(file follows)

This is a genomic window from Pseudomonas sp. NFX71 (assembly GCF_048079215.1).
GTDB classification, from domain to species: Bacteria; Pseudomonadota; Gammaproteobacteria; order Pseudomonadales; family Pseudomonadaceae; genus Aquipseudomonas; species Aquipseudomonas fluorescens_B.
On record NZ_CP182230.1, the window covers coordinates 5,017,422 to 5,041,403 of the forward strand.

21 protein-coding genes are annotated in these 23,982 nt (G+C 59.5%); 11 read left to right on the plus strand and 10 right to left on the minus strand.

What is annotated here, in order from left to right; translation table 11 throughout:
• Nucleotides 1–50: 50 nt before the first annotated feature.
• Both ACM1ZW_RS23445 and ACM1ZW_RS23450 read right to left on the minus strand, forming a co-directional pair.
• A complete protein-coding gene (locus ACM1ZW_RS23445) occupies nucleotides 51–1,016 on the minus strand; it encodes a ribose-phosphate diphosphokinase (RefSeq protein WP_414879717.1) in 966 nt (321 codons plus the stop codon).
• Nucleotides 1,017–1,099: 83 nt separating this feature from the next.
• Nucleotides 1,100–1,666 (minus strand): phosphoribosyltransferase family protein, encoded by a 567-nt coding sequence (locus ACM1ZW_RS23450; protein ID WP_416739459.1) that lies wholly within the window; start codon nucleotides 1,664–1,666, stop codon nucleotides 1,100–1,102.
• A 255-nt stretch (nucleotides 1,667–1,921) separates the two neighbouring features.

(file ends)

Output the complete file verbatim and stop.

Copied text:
This is a genomic window from Pseudomonas sp. NFX71 (assembly GCF_048079215.1).
GTDB classification, from domain to species: Bacteria; Pseudomonadota; Gammaproteobacteria; order Pseudomonadales; family Pseudomonadaceae; genus Aquipseudomonas; species Aquipseudomonas fluorescens_B.
On record NZ_CP182230.1, the window covers coordinates 5,017,422 to 5,041,403 of the forward strand.

21 protein-coding genes are annotated in these 23,982 nt (G+C 59.5%); 11 read left to right on the plus strand and 10 right to left on the minus strand.

What is annotated here, in order from left to right; translation table 11 throughout:
• Nucleotides 1–50: 50 nt before the first annotated feature.
• Both ACM1ZW_RS23445 and ACM1ZW_RS23450 read right to left on the minus strand, forming a co-directional pair.
• A complete protein-coding gene (locus ACM1ZW_RS23445) occupies nucleotides 51–1,016 on the minus strand; it encodes a ribose-phosphate diphosphokinase (RefSeq protein WP_414879717.1) in 966 nt (321 codons plus the stop codon).
• Nucleotides 1,017–1,099: 83 nt separating this feature from the next.
• Nucleotides 1,100–1,666 (minus strand): phosphoribosyltransferase family protein, encoded by a 567-nt coding sequence (locus ACM1ZW_RS23450; protein ID WP_416739459.1) that lies wholly within the window; start codon nucleotides 1,664–1,666, stop codon nucleotides 1,100–1,102.
• A 255-nt stretch (nucleotides 1,667–1,921) separates the two neighbouring features.